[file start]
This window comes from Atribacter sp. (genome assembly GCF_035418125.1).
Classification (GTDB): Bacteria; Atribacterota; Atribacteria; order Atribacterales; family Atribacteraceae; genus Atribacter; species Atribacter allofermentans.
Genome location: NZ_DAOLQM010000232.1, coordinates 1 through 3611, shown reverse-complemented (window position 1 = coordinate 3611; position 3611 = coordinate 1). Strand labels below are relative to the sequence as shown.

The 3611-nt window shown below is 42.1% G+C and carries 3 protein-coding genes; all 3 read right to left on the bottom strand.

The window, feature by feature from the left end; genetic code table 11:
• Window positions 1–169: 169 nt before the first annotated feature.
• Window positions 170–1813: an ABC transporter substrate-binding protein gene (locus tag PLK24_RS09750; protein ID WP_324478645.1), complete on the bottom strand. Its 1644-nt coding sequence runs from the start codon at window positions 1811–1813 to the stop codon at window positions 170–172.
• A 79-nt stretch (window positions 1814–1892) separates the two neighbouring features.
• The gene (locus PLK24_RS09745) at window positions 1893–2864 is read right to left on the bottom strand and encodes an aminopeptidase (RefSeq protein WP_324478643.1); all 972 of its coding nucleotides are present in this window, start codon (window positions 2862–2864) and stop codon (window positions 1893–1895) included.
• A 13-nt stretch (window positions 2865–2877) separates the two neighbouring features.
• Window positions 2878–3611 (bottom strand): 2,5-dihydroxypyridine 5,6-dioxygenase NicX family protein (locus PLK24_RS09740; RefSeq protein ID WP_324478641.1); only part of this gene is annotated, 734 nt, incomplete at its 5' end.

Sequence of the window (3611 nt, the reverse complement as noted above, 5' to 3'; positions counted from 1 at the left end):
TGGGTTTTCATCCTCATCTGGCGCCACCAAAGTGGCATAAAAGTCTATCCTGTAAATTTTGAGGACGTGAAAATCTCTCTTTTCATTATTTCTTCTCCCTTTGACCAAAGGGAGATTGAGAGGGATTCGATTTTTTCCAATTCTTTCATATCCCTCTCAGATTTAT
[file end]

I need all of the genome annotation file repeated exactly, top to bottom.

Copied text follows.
This window comes from Atribacter sp. (genome assembly GCF_035418125.1).
Classification (GTDB): Bacteria; Atribacterota; Atribacteria; order Atribacterales; family Atribacteraceae; genus Atribacter; species Atribacter allofermentans.
Genome location: NZ_DAOLQM010000232.1, coordinates 1 through 3611, shown reverse-complemented (window position 1 = coordinate 3611; position 3611 = coordinate 1). Strand labels below are relative to the sequence as shown.

The 3611-nt window shown below is 42.1% G+C and carries 3 protein-coding genes; all 3 read right to left on the bottom strand.

The window, feature by feature from the left end; genetic code table 11:
• Window positions 1–169: 169 nt before the first annotated feature.
• Window positions 170–1813: an ABC transporter substrate-binding protein gene (locus tag PLK24_RS09750; protein ID WP_324478645.1), complete on the bottom strand. Its 1644-nt coding sequence runs from the start codon at window positions 1811–1813 to the stop codon at window positions 170–172.
• A 79-nt stretch (window positions 1814–1892) separates the two neighbouring features.
• The gene (locus PLK24_RS09745) at window positions 1893–2864 is read right to left on the bottom strand and encodes an aminopeptidase (RefSeq protein WP_324478643.1); all 972 of its coding nucleotides are present in this window, start codon (window positions 2862–2864) and stop codon (window positions 1893–1895) included.
• A 13-nt stretch (window positions 2865–2877) separates the two neighbouring features.
• Window positions 2878–3611 (bottom strand): 2,5-dihydroxypyridine 5,6-dioxygenase NicX family protein (locus PLK24_RS09740; RefSeq protein ID WP_324478641.1); only part of this gene is annotated, 734 nt, incomplete at its 5' end.

Sequence of the window (3611 nt, the reverse complement as noted above, 5' to 3'; positions counted from 1 at the left end):
TGGGTTTTCATCCTCATCTGGCGCCACCAAAGTGGCATAAAAGTCTATCCTGTAAATTTTGAGGACGTGAAAATCTCTCTTTTCATTATTTCTTCTCCCTTTGACCAAAGGGAGATTGAGAGGGATTCGATTTTTTCCAATTCTTTCATATCCCTCTCAGATTTAT